Objective-C requires programmers to be explicit. The Swift language lets the compiler do more work for the programmer. This is great—less typing for the programmer, right?—but it means that when you look at a line of code, it won’t mean much without a deep understanding of the context in which that line lives. Explicit languages are easier for beginners to understand.

Swift has a bunch of constructs that Objective-C doesn’t have. For example, generics make type checking better in Swift, but it makes that language considerably more complex.
[/quote]
iOS Developers Need to Know Objective-C

You misunderstand. I am not saying Objective-C is complex. I am saying I do not like its syntax.

I am allergic to its notation probably more than semicolons and braces which I use daily with JavaScript.

That does not make it a bad language more than me saying I am allergic to strawberries makes them a bad fruit.

I do agree with Hillegass on one point : Objective-C forces the programmer to do things a computer should carry out, and that is the reason why I prefer Swift. It is called a better UI, in my book.

Yes, in that case I probably did and do.

But I do not think that personal preference is important. A programming language can be learned even if one does not like it. Roughly then years ago I had to drastically ameliorate my C++ knowledge for a two year project in short time. I mastered what was demanded from me. And I still can read C++ code and understand it (and write Xojo plugins in it), but I despise C++ because it is measurably more complex than other languages. It is exactly why Hillegass says Objective C is easier to learn than Swift. And much easier to read. And I think that is the important part. Or functional programming languages would have conquered the world by now.

The chance of creating unreadable “Spagetti Code” does not correlate with the language? Even in XOJO I can try to write down everything in one line… in a C syntax style… it’s a matter of personal preference and programming style or available time IfYouNeedToHackEverythingDownBecauseOfSillyDeadlinesWithoutTheNeedToDealWithItLaterBecauseThereIsNoSupportClauseInTheContract

:slight_smile:

This would be more related to application architecture, algorithms and the like.

Programming languages and its syntaxes, semantics, type systems, etc. differ enormously. Some are based on just a few simple concepts, some are overloaded with too many concepts which in addition then also are often very complex ones.

And I think it is the latter which makes reading C++ code so difficult (which you do much more often than to write code). It is kind of a “dereferencing” which your brain needs to make with complex C++ code. You look at a few lines of code and you have to translate it into simple steps to understand it. This is not the case for example in Xojo or Objective C.

[quote=249259:@Eli Ott]Some are based on just a few simple concepts, some are overloaded with too many concepts which in addition then also are often very complex ones.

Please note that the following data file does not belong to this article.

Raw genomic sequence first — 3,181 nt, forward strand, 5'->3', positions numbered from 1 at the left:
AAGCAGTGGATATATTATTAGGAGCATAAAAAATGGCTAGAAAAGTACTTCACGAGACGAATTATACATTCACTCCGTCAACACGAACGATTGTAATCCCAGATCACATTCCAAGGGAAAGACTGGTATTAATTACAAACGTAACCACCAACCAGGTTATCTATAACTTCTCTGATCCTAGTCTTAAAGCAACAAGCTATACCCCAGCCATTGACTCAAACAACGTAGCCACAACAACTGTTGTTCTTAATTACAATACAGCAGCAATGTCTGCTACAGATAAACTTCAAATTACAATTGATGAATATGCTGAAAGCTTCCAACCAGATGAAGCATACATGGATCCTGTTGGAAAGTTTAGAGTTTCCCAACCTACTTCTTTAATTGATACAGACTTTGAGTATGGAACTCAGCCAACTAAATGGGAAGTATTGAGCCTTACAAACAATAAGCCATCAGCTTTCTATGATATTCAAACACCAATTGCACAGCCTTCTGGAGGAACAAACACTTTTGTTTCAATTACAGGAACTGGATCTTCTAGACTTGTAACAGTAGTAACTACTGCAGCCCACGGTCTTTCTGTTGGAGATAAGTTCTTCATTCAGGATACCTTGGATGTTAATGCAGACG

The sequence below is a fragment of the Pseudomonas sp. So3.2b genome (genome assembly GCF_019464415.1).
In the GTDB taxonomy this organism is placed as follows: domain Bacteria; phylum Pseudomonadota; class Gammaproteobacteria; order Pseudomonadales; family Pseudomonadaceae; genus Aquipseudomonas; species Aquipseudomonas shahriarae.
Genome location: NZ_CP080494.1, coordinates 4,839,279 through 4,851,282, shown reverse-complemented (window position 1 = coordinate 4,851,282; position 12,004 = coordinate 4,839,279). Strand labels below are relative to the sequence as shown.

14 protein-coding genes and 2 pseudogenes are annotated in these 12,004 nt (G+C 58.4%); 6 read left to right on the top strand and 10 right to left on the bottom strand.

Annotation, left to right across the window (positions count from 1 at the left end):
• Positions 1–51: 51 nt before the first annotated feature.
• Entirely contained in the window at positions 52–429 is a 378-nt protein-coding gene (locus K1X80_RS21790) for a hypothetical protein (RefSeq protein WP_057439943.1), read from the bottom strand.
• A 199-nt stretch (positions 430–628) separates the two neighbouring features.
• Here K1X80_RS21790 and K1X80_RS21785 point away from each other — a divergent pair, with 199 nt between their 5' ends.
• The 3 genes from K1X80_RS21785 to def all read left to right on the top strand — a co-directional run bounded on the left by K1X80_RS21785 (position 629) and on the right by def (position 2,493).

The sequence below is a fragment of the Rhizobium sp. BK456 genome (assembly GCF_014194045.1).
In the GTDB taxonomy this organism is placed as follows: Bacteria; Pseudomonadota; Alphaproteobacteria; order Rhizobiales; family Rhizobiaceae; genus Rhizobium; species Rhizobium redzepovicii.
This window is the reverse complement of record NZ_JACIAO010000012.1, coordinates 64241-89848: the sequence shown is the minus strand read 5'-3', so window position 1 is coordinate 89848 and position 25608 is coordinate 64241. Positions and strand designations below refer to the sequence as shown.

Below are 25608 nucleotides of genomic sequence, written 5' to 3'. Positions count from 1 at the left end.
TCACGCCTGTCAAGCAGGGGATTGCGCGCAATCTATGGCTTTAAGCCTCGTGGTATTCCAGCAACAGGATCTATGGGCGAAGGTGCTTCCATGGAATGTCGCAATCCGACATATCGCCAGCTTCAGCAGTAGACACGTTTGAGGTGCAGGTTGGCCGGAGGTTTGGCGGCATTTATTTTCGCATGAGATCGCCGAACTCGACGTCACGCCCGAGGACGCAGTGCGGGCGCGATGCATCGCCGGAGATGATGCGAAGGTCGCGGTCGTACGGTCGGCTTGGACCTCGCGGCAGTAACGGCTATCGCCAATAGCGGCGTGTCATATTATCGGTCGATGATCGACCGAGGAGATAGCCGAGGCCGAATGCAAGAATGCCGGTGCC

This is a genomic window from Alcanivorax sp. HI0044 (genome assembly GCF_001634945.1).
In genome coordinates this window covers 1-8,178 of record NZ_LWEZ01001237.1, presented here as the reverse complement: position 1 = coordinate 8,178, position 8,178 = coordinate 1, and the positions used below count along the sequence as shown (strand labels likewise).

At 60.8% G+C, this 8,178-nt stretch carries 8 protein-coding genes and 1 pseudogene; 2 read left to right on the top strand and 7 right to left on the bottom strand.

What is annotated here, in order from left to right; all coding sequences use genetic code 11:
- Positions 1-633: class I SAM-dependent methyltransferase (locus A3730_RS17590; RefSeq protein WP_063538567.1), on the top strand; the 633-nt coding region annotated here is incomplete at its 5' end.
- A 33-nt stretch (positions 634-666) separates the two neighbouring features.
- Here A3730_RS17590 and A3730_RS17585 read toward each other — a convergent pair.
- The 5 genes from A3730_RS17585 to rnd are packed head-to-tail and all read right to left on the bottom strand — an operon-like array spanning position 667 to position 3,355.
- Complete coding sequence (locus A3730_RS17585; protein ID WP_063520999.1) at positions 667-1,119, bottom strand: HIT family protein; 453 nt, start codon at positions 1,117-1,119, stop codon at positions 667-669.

And I think it is the latter which makes reading C++ code so difficult [/quote]

But yes, personal preferences are important. Each of us is somewhat hard wired to give his best in a given context, and we all know a human being usually delivers his best achievements when he enjoys what he does.

Granted, a good programmer can use pretty much anything, given a little effort. But that would be forgetting that the drive that creates the best programs is based on the amount of pleasure it gives to its creator.

This link, among others, provides an interesting view on the topic of understanding programming code.

I will quote a part:

[quote]The team found a clear, distinct activation pattern of five brain regions, which are related to language processing, working memory, and attention. The programmers in the study recruited parts of the brain typically associated with language processing and verbal oriented processing (ventral lateral prefrontal cortex). At least for the simple code snippets presented, programmers could use existing language regions of the brain to understand code without requiring more complex mental models to be constructed and manipulated.

Interestingly, even though there was code that involve mathematical operations, conditionals, and loop iteration, for these particular tasks, programming had less in common with mathematics and more in common with language. Mathematical calculations typically take place in the intraparietal sulcus, mathematical reasoning in the right frontal pole, and logical reasoning in the left frontal pole. These areas were not strongly activated in comprehending source code.[/quote]

I would infer that individuals who are particularly adept at learning languages will learn programming languages easier too. I wonder if this hypothesis verifies in real life.

It would make sense that the neural pathways used to grasp the syntax of a foreign language as well as its concepts be used to grasp abstractions and syntax in a computer language. Years ago I discovered that Japanese counted objects in function of their shape or nature. That is an entirely alien concept for a European, not found in French, Spanish or English I am fortunate enough to understand. In a sense, that strong type in a human language finds a parallel in the Xojo strong typed language.